The Millennial Classroom


In this first issue of T.H.E. Journal for the year 2000, let me reflect on the use of technology in education at present, and its utilization in the future. These thoughts are the result of attending recent meetings of Educause, the League for Innovation, the K-12 meeting on Teaching and Learning, and the UNESCO meeting held in Paris titled "Higher Education in the Twenty-First Century — Vision and Action" (


General agreement seems to exist on issues such as:

  • Teachers need at least three years to acquire expertise in using technology:
    Year 1-Mastering technical resources
    Year 2-Exploring the curriculum
    Year 3-Refining classroom applications
  • Education is undergoing rapid and dramatic changes. Technology is helping to meet the learning needs of a diverse population.
  • Business leaders are increasingly vocal in their demand for graduates who can use basic skills, who are capable of working together, who can communicate verbally and in writing, and who can use information to arrive at reasonable conclusions.
  • Educators feel more confident. In a special Newsweek supplement (December 1999-February 2000) President Clinton stated, "We know what works and we know what to do. It comes down to good teachers and good principals, high standards, real accountability and adequate resources." Many states and districts are beginning to mandate skills in basic curriculum.
  • Education is big business. For example, in 1997/1998 K-12 schools spent $5.2 billion on computers. Projected growth for 2001/2002 is $8.8 billion. Increasingly, colleges and universities operate in competitive environments. More than 500 for-profit institutions provide post-secondary education. Privatization, though apt to continue, is not predicted to take over K-12 education. However, private companies are becoming more competitive in seeking the education dollar.
  • The need for lifelong learning is growing as specific skills become obsolete and new ones are needed. Distance Education programs are increasingly used for lifelong learning. Virtual courses need support, library resources, registration, financial, and other services as provided for on-campus students.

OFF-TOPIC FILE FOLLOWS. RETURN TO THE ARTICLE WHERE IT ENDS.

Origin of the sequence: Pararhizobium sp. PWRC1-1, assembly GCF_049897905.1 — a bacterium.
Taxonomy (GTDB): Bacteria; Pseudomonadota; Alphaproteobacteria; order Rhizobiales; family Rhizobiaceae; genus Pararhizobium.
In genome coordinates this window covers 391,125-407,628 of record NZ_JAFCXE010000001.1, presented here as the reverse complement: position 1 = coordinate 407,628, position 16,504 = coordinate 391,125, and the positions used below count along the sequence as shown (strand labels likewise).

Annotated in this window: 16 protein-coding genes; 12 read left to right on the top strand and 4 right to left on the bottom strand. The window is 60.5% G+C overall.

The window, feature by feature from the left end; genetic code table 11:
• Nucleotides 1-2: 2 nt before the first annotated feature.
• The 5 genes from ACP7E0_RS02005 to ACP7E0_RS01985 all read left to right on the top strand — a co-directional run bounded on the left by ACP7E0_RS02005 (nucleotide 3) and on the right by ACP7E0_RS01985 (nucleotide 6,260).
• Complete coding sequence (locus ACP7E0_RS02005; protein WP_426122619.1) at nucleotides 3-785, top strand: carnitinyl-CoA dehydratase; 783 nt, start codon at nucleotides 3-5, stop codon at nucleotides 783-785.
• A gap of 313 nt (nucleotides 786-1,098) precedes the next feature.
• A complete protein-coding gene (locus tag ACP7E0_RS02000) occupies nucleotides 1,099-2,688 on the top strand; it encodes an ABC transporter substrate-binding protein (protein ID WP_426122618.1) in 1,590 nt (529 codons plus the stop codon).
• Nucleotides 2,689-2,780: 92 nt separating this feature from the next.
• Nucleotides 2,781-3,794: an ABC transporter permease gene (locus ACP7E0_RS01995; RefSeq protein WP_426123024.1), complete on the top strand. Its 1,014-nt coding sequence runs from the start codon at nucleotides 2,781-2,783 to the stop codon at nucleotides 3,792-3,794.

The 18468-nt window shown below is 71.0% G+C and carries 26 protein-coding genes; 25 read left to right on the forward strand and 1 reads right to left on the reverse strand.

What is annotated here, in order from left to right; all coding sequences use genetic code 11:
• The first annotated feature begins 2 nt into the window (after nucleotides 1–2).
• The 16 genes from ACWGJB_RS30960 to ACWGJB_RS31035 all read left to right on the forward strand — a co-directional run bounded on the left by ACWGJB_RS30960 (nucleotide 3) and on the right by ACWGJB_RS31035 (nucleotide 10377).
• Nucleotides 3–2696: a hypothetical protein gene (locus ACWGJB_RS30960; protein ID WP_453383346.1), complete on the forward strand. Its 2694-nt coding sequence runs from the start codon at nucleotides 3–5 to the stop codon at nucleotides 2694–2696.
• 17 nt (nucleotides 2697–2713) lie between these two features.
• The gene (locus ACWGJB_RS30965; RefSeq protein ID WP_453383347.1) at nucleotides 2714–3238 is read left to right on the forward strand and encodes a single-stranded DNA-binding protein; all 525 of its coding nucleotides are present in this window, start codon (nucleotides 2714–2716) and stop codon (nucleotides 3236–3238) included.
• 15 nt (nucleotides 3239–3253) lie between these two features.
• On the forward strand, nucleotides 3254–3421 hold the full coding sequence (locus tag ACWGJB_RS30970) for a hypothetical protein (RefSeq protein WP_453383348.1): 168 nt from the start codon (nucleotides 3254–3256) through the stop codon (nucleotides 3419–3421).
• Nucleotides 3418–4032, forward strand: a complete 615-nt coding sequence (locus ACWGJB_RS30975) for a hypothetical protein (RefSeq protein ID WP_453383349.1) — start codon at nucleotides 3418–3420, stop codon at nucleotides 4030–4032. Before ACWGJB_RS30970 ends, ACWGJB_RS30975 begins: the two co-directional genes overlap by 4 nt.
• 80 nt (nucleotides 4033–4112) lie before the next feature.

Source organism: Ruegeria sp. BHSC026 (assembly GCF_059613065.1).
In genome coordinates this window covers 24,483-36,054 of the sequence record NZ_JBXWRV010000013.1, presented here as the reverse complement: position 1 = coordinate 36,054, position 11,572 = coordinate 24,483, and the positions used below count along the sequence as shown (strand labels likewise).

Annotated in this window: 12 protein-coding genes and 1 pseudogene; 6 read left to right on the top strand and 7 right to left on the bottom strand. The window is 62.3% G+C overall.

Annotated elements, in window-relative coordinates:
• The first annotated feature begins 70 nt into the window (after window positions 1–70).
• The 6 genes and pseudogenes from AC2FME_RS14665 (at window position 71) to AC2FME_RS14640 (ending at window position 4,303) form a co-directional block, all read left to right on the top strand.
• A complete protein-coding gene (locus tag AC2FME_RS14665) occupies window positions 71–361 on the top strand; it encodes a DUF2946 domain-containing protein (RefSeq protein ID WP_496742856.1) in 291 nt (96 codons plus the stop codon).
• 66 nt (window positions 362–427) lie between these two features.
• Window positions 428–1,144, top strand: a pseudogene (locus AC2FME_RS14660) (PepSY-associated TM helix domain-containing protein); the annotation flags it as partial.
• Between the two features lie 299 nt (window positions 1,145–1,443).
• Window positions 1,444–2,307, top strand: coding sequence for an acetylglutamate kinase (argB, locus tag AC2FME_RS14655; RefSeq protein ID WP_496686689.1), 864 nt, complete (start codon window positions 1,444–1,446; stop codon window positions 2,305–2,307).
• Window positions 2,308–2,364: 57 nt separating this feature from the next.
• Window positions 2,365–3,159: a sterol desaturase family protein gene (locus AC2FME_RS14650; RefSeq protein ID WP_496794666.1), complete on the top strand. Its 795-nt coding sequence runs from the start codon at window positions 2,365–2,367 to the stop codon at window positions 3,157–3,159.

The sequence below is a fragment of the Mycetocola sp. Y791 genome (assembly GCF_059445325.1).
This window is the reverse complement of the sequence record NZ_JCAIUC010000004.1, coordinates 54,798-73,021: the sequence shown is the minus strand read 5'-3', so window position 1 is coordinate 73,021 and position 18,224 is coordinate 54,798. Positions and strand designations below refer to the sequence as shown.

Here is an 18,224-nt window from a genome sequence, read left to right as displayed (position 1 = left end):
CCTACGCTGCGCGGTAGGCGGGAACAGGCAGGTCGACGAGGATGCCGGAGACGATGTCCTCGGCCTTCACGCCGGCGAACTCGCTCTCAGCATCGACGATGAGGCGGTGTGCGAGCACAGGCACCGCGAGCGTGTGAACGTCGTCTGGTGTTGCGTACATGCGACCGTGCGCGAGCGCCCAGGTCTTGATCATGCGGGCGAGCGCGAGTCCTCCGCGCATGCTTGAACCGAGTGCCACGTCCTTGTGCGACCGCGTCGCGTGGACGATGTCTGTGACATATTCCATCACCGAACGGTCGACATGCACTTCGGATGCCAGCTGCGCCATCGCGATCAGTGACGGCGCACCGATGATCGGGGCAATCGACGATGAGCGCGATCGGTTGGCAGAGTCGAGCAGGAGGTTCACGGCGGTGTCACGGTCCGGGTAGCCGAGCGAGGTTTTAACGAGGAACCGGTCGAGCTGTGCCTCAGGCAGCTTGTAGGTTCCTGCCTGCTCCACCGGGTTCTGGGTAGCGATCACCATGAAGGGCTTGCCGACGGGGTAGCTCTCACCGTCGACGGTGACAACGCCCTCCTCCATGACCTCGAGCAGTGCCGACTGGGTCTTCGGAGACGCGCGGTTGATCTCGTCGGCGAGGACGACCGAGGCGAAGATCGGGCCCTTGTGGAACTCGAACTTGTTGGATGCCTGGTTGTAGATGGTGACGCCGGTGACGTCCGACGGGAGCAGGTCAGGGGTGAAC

• Sharing of assessment tools and results needs to be expanded. Seton Hall University, N.J. has established the Institute for Technology to develop a national data repository on technology assessment, and has made its instruments available to the higher education community in return for data collection by those tools.

The real digital divide is global and growing. The European Commission has stated that after a country reaches a certain level of development, it has one phone line per 100 inhabitants. Studies suggest that it takes 50 years to get to 50% penetration. Nevertheless, at a UNESCO meeting, representatives of 182 states responsible for general and higher education agreed on a number of issues. For example:

  • The potential of new information and communication technologies for the renewal of higher education should be fully utilized.
  • Higher education should be considered a public service, with public support for higher education and research essential.
  • Networking, which has emerged as a major means of communication, should be based on sharing solidarity and equality among partners.

Higher education is being challenged by new opportunities resulting from technology that is improving the ways in which knowledge can be produced, managed, disseminated, accessed and controlled. Equitable access to these technologies should be ensured at all levels.


How can we determine the best use of technology as we enter the 21st century? Let’s identify what may exist, not for a century, but perhaps for a decade. Schools shall continue to exist, though re-organizations shall occur. A variety and combination of learning locales using technology shall be available, and teachers shall be present. No evidence exists that technology can replace a good teacher. Technologies, such as e-mail, presentation systems, two-way interactive video, sophisticated management systems, etc. will be fundamental to the learning environment. However, technology will not eliminate the need for campuses and residential programs, especially for undergraduates. Traditional educational institutions shall continue to be faced with growing competition from non-traditional educational organizations.

Availability of technology is bringing students to traditional institutions and positive changes in the way teachers teach and students learn. The Internet is modifying the way we learn, work, communicate and play in ways that we are just beginning to imagine. The Internet Revolution, as it is often referred to, is more than about finding resources, but about building relationships, engaging people and communicating — this needs to be taught.

Money is always needed, and it will always need to be spent wisely. Steve Jobs, founder of Apple Computer, when asked if technology could help improve education, stated "I used to think technology could help, but I’ve had to come to the inevitable conclusion that the problem is not one that technology can hope to solve. Throwing money or computers at schools is not sufficient. Infusion of technology will not matter without trained personnel to support implementation."

As we begin this new century, let us acknowledge we still have a great deal more to learn on the use of technology in education. However, we are sure, technology is not a special privilege for only select students. It is a resource and tool for all students and educators.

This article originally appeared in the 01/01/2000 issue of THE Journal.